BACKGROUND: Seagrasses are foundation species in estuarine and lagoon systems, providing a wide array of services for the ecosystem and the human population. Understanding the dynamics of their stands is essential in order to better assess natural and anthropogenic impacts. It is usually considered that healthy seagrasses aim to maximize their stand biomass (g DW m-2 ) which may be constrained by resource availability i.e., the local environment sets a carrying capacity. Recently, this paradigm has been tested and reassessed, and it is believed that seagrasses actually maximize their efficiency of space occupation-i...
January 25, 2019: BMC Ecology
T Marlène Ngansop, Elvire H Biye, F Evariste Fongnzossie, Preasious F Forbi, D Cédric Chimi
BACKGROUND: Understanding the variation in distribution and abundance of non-timber forest products (NTFP) species is a crucial step in achieving their conservation and sustainable use. At the northern periphery of the Boumba-Bek National Park in Southeast Cameroon, little is known about which habitat type contain the highest abundance of NTFP species. In this study, we assessed habitat diversity and variation in the abundance of eight priority NTFP species comprising: Afrostyrax lepidophyllus, Baillonella toxisperma, Irvingia gabonensis, Panda oleosa, Pentaclethra macrophylla, Ricinodendron heudelotii, Scorodophloeus zenkeri and Tetrapleura tetraptera...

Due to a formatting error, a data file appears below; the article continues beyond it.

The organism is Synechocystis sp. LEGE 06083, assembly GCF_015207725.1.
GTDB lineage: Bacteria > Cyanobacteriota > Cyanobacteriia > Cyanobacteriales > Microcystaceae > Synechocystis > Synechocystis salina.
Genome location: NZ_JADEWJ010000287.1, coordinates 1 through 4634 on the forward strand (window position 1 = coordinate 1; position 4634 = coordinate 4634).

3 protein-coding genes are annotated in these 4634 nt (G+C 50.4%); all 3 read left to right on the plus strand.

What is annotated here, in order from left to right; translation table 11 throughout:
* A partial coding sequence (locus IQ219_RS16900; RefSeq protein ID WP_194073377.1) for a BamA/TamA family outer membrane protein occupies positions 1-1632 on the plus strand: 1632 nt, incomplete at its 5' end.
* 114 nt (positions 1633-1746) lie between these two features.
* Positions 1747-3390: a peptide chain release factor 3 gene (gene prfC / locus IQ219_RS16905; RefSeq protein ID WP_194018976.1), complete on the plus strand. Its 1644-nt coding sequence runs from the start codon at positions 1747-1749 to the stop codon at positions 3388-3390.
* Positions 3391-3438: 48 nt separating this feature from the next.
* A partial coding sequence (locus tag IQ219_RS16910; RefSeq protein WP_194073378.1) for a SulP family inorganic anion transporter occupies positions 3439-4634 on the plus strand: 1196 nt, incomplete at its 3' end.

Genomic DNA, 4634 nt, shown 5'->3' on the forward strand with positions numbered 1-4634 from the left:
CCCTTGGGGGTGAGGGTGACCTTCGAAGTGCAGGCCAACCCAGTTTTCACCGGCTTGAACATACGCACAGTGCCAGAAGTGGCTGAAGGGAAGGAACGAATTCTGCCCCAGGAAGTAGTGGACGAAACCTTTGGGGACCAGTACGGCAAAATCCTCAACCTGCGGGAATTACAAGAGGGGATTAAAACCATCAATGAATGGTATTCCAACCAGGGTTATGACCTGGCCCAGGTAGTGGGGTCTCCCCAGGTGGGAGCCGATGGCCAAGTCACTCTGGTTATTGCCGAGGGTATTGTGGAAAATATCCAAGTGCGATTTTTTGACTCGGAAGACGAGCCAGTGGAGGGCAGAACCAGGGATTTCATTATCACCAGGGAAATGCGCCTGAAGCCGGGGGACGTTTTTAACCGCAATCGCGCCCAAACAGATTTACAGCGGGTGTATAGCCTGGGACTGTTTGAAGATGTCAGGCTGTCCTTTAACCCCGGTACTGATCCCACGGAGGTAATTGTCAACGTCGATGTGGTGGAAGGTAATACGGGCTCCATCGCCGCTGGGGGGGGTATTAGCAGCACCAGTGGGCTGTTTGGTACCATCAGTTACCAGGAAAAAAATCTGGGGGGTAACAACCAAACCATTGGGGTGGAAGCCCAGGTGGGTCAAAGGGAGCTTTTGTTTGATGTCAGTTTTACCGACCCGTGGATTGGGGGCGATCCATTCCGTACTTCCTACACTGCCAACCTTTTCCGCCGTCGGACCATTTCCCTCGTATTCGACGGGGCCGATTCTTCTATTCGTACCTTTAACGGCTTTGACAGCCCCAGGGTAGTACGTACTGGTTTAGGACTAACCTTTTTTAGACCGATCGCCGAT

January 22, 2019: BMC Ecology
Tue Sparholt Jørgensen, Per Meyer Jepsen, H Cecilie B Petersen, Dennis Steven Friis, Benni Winding Hansen
BACKGROUND: Copepods make up the largest zooplankton biomass in coastal areas and estuaries and are pivotal for the normal development of fish larva of countless species. During spring in neritic boreal waters, the copepod pelagic biomass increases rapidly from near absence during winter. In the calanoid species Acartia tonsa, a small fraction of eggs are dormant regardless of external conditions and this has been hypothesized to be crucial for sediment egg banks and for the rapid biomass increase during spring...
January 15, 2019: BMC Ecology
Michael G Walsh
BACKGROUND: Ross River virus (RRV) is Australia's most important arbovirus given its annual burden of disease and the relatively large number of Australians at risk for infection. This mosquito-borne arbovirus is also a zoonosis, making its epidemiology and infection ecology complex and cryptic. Our grasp of enzootic, epizootic, and zoonotic RRV transmission dynamics is imprecise largely due to a poor understanding of the role of wild mammalian hosts in the RRV system. METHODS: The current study applied a piecewise structural equation model (PSEM) toward an interspecific comparison of sylvatic Australian mammals to characterize the ecological and life history profile of species with a history of RRV infection relative to those species with no such history among all wild mammalian species surveyed for RRV infection...
January 15, 2019: BMC Ecology
Pierrick Blanchard, Christine Lauzeral, Simon Chamaillé-Jammes, Clément Brunet, Arnaud Lec'hvien, Guillaume Péron, Dominique Pontier
BACKGROUND: Our picture of behavioral management of risk by prey remains fragmentary. This partly stems from a lack of studies jointly analyzing different behavioral responses developed by prey, such as habitat use and fine-scale behavior, although they are expected to complement each other. We took advantage of a simple system on the Kerguelen archipelago, made of a prey species, European rabbit Oryctolagus cuniculus, a predator, feral cat Felis catus, and a mosaic of closed and open foraging patches, allowing reliable assessment of spatio-temporal change in predation risk...